Vietnam's long journey from war

Saturday a rising nation celebrates the end of the war with the US and its allies on April 30, 1975.

By , Correspondent of The Christian Science Monitor

The signs of preparation for a major celebration are everywhere. In this coastal town of French-built villas near the decaying prison where French and South Vietnamese jailers once tortured dissidents in "tiger cages," soldiers in dress uniform march along the beach to military music.

All around Vietnam, in cities and villages alike, banners proclaim the joy of "liberation," and the national flag protrudes from taxis, homes, and stores.

And in the center of Ho Chi Minh City, the swarming center of 8 million people 150 miles northwest of here, hundreds of musicians, drummers, and dancers rehearse for an elaborate show. As Vietnam observes its victory 30 years ago over what is now called "the Saigon Regime," the air is thick with pride.

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Saturday, leaders from Hanoi, who were young soldiers and bureaucrats in 1975, will gather before the former Independence Palace to review a grand parade and boast of the glories of the new order. As a reminder, a tank squats on the lawn evoking the day when northern forces crashed through the gates of the palace after helicopters lifted the last American officials, journalists, and Vietnamese with the right connections from the roof of the US Embassy.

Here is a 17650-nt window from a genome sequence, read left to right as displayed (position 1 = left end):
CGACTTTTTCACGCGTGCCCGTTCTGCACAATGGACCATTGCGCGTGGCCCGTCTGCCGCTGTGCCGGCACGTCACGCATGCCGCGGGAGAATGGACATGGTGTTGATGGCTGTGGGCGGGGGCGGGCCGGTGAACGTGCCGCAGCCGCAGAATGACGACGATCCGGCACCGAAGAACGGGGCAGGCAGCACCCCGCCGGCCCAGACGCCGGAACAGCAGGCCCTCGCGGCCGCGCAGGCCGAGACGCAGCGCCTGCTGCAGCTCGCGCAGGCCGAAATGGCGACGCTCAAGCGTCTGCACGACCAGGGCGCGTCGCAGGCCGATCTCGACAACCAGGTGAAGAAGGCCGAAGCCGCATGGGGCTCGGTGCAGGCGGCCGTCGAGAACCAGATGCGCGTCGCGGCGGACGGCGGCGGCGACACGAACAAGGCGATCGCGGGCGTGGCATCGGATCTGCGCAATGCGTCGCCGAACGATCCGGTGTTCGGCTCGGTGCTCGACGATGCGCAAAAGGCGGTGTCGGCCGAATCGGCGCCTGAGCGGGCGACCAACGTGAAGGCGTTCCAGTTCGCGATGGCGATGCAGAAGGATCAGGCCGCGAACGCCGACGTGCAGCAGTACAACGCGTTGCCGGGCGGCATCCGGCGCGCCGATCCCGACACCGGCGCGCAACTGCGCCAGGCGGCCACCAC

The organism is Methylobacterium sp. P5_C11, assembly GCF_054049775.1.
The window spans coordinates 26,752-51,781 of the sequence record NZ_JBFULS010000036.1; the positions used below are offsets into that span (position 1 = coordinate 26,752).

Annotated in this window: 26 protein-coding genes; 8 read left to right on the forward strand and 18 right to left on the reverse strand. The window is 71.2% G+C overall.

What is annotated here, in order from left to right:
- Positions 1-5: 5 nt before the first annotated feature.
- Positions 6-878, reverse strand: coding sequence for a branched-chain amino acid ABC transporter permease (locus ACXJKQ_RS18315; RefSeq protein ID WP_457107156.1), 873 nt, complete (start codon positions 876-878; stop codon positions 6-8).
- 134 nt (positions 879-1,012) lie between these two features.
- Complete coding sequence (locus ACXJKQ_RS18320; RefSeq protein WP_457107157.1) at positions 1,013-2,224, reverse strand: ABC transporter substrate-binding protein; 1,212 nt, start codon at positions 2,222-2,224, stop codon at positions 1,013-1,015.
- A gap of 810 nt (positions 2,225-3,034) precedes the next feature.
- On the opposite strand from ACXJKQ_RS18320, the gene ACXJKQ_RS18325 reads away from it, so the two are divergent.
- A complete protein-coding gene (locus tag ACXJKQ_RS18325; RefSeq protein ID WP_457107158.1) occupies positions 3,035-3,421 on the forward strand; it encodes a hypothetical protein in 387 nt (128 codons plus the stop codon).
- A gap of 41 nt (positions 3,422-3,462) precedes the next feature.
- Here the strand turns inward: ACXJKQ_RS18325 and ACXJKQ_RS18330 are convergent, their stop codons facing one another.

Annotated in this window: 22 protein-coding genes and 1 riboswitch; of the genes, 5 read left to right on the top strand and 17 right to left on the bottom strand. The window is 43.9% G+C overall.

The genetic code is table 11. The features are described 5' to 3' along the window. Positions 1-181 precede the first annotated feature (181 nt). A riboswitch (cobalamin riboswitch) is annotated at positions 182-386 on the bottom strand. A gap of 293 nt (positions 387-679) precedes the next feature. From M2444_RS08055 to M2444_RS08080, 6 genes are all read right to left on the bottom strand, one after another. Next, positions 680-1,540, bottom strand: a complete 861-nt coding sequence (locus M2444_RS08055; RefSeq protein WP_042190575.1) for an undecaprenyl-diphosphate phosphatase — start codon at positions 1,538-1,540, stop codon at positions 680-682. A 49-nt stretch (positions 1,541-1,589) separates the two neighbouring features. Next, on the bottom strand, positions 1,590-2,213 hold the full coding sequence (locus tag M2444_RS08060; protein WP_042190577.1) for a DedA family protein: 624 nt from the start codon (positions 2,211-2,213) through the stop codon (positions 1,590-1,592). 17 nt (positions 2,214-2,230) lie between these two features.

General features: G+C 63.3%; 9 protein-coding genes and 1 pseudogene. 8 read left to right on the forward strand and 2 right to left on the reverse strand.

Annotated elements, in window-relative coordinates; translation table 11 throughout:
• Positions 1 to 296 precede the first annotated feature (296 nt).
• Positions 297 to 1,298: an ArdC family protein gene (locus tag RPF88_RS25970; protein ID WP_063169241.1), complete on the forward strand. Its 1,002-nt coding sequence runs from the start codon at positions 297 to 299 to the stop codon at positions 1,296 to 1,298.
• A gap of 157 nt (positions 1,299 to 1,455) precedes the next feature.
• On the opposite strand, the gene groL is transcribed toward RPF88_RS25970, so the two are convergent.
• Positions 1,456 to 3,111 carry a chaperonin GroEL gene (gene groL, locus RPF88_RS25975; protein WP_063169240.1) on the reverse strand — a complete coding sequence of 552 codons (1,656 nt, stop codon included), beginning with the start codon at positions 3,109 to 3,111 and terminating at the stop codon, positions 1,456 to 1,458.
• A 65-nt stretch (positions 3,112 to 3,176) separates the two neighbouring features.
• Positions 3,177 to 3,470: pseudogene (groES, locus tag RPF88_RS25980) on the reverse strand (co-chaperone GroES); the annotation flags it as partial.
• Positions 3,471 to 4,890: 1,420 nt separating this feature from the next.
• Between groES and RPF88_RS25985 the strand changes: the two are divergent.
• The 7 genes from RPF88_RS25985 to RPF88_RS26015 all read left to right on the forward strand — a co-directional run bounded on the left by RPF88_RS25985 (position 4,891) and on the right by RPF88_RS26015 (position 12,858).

Yet amid all the pomp and circumstance, there's little sign of distaste for the United States, whose troops waged war here from 1965 until their final withdrawal after the signing of the Paris peace treaty in 1973. "We have too much work to do," says a young man who, like more than half of Vietnam's 80 million people, was born after April 30, 1975. "My parents talk about these things. We don't think about them."

The lessons learned in school about the revolution - the defeat of the South Vietnamese and US forces - and the rise of the new order seem hardly to permeate the outlook of most people as they fight to survive in what, to all outward appearances, is a free-wheeling environment. The communist government may control the economy through large state-owned corporations, but private entrepreneurs are everywhere, running everything from restaurants to Internet cafes.

A young official from Hanoi talks of the happy life of the people and the freedom they now enjoy in comparison to the "brutality" of the US-backed Saigon government. Just as easily, he says that people are "forgetting" the American role and "wish to be friends" with the US. While histories of the war - in print and on TV - extol the defeat of the Americans in a one-sided manner, they avoid criticism of Washington's current leaders.

Adam Sitkoff, executive director of the American Chamber of Commerce in Hanoi says relations between Vietnam and the US are "increasingly better."

The big question now is trade, and whether the US will support Vietnam's application for membership in the World Trade Organization - a step the US Embassy in Hanoi says may happen if Vietnam opens up more fully to investment and eases trade restraints. As it is, Vietnam and the US now do $7 billion a year in trade, up from $1.5 billion five years ago when they signed a bilateral trade agreement.